The line between all different forms of PC security issues has blurred over the years mostly because there are so many different types and there are so many different people giving uneducated opinions. Spyware and Adware and all the other forms of malware (malicious software) can be confusing and downright scary. In order to assist in demystifying malware, I have created a simple resource section with some basic definitions to assist getting the facts about malware clear. This is a general description the various forms of malware, a simple and concise explanation for the average computer user.
Adware – Adware is form of client-side ad serving software that delivers advertising to consumers. So if you download some “free” game or music, you are in all likelihood getting some adware with it. The adware will display ads that may interest you (or may annoy you) but they are generally harmless and they are the cost of the free game.
Desktop Media – Desktop media consists of a downloaded application that includes adware. Reputable adware discloses that it is adware during the download process, and provides for an easy uninstall facility.
Freeware – Freeware is software that can be downloaded and shared at no cost. Most freeware is copyrighted so programmers cannot use it in software they are developing. Adware is an advertising-supported version of freeware whose effects can range from benign advertisements into more threatening forms of spyware.
Parasiteware – Parasiteware is the term for any adware that by default overwrites affiliate tracking links. This behavior is viewed as parasitic because this software diverts affiliate commissions and credits the affiliate’s income to another party. To the end user, parasiteware is not a serious security threat.
Spyware – Spyware is the dark side in the online advertising family. It is a software program that aids an unauthorized third party in gathering information about a user without his or her knowledge and consent, and then relaying the information back to that unauthorized third party. Spyware may arrive bundled with freeware or shareware, through peer-to-peer downloads, attached to or embedded in e-mail or instant messenger communications, or may be placed on your computer accidentally or deliberately by someone with access to it. Once on your system, spyware secretly installs itself and goes to work. Unlike personalization or session cookies, spyware is difficult to detect, and difficult for the average user to remove.
Thiefware – Thiefware applications steal affiliate commissions by either overwriting tracking cookies or spawning new windows to redirect traffic from search engine keywords or other Web sites. This practice, while not currently illegal, is considered unethical among those in the merchant/affiliate community.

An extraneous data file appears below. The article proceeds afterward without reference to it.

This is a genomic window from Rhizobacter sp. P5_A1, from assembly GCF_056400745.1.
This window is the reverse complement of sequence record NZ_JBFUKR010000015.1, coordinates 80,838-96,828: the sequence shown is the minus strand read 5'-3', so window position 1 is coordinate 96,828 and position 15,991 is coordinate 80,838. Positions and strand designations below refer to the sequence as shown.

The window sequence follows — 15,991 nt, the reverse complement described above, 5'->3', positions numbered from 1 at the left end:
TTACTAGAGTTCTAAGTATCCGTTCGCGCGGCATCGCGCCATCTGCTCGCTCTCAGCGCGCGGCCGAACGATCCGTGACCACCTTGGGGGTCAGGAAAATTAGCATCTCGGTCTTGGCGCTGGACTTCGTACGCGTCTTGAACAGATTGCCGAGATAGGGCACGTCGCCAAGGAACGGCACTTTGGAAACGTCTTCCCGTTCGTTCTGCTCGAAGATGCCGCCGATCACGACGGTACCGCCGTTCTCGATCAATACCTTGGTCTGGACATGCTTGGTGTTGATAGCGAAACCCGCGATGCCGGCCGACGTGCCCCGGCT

Trojan Horses – Trojans are malicious programs that appear as harmless or desirable applications. Trojans are designed to be actively harmful to PCs by intentionally damaging PC operating systems, other software or hard drives. Trojans are generally distributed as e-mail attachments or bundled with another software program (often fraudulent versions of legitimate software).
Uninstaller – A program specifically written to remove a software program, most often included with the original program. Windows users can usually also uninstall programs through the Add/Remove Programs icon on their Control Panels. While most uninstallers come with legitimate programs, many privacy advocates consider uninstallers that do not remove all elements of a program (whether due to poorly written or maliciously coded) to be invasive and a possible indicator of Spyware.
Virus – A virus is a piece of programming code inserted into other programming to cause some unexpected and usually undesirable event, such as lost or damaged files. Viruses can be transmitted by downloading programming from other sites or be present on a diskette. The source of the file you’re downloading or accessing from a diskette you’ve received is often unaware of the virus. The virus lies dormant until circumstances cause its code to be executed by the computer.
Web Bugs – A file, usually a small or invisible graphic image, that is placed on a Web page or in e-mail to allow a third party to monitor user behavior. While some businesses employ these as a valid tool for tracking Web performance, because users cannot see Web bugs, they are considered a form of Spyware. Unlike cookies, Web bugs cannot be rejected by changing the settings on a Web browser.
Now understand, this is not the most technical description of each of these different items but I think after you read this you are going to have a good feel for what each is and the risks associated with them. Remember, in the end, the best thing you can do is to maintain good, up-to-date antivirus software. I suggest checking out some of the free antivirus products that are available or our complete listing of antivirus software.